San Antonio’s economy has been based on growth and urban sprawl that was not properly planned. It has developed new communities, new malls, new recreational areas and has focused a great deal on tourism, sports and telemarketing. However, our economic strengths of growth and progress in the past decades are also part of our weaknesses. It has become evident that we cannot grow any more outside of Loop 1604 because we cannot afford to provide adequate basic services. The growth has produced traffic congestions. Our older inner city communities were neglected for too long and are in desperate need of housing repairs and infrastructure needs, such as curbs and sidewalks. The drainage system is not adequate. The growth to the North has greatly affected the flow of flood water to the inner city down South, ruining streets, property and even causing deaths.
Our major weaknesses in economic development is that San Antonio has not focused enough on education, research, literacy and workforce development to be able to attract more businesses to our city outside of tourism and sports. It has not had a strong focus on making sure that ALL our children succeed in school and complete a college education. The Hispanic population is growing tremendously, yet this is the population with almost a 50% drop out rate, and higher in some pockets of the city. There is a great digital divide between the haves and have nots.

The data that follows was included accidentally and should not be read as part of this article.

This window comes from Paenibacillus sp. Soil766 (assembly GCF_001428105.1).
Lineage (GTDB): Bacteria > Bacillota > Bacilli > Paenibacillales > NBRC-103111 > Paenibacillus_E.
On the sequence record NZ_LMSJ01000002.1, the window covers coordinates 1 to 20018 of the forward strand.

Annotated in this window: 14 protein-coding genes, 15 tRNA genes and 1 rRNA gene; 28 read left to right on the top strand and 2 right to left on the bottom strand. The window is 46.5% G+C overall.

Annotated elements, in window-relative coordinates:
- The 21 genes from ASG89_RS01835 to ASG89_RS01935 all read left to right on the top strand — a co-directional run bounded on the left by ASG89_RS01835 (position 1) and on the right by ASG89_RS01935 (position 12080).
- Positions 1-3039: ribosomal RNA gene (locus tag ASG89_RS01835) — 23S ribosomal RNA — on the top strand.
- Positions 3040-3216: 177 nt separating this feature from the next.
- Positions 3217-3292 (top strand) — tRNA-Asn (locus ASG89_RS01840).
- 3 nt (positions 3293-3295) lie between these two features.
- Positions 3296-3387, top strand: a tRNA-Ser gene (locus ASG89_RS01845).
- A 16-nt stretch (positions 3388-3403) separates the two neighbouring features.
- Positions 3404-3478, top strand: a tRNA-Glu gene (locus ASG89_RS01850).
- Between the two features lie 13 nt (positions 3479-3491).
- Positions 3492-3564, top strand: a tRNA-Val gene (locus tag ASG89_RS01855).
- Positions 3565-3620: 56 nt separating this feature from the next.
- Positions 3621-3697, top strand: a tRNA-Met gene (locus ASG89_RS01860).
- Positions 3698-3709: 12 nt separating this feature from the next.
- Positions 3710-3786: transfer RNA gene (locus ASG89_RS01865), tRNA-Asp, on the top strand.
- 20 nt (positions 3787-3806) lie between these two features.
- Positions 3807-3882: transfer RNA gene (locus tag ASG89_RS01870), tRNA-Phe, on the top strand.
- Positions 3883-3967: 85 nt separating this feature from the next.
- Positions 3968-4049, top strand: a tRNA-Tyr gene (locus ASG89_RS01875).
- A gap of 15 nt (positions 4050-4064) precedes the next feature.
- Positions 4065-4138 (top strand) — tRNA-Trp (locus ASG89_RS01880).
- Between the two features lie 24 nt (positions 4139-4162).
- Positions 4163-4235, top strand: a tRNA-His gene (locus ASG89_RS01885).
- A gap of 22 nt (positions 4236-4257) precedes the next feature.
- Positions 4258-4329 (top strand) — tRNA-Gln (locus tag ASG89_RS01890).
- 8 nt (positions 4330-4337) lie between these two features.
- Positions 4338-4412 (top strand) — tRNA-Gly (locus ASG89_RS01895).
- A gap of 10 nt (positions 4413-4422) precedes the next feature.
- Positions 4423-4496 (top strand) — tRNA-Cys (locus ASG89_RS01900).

SA 2020 is now a new blueprint that brings hope and opportunity to San Antonio’s future economy. With my educational background and experience in education, I want to support Mayor Castro in his number one goal in SA 2020, which is education. With an investment in education, we will now be able to have the pool of future scientist, mathematicians, and engineers needed to entice different types of corporations to come to our city. The investment in education needs to be comprehensive, beginning with early childhood and parent education as the foundation and the long-term investment to our economy. We all need to do our part to ensure that our schools and colleges and universities are the best by offering a superb quality learning environments and by having the most qualified teachers and professors. San Antonio needs to be seen as the city that understands and supports the importance of a good education in order to sustain a strong economy.
We also will need to continue to support tourism, but want it with living wages. I can see San Antonio growing further economically by building on our rich history and culture. I would like our relationship with Mexico, Central America and Spain to be as strong economically as it is with our “Sister City” of Japan.
Under my leadership, AVANCE was able to raise $5 million to renovate the historic Heimann Building. We were able to do it with new Market Tax Credits and Historic Tax Credits and with partnerships with banks, foundations, city and federal governments, as well as individual fundraising. We were able to restore a beautiful historic building, while at the same time improve a blighted area, and create jobs. We need to think outside the box, be creative and resourceful in improving our inner city. This is economic development, it produces jobs and makes San Antonio a better place to live, work and play.
How do you financially support yourself? How will you balance your work demands with your council responsibilities? Do you foresee any conflicts of interest between your profession (or former profession, if you’re retired) and a position on council? If so, how will you handle these?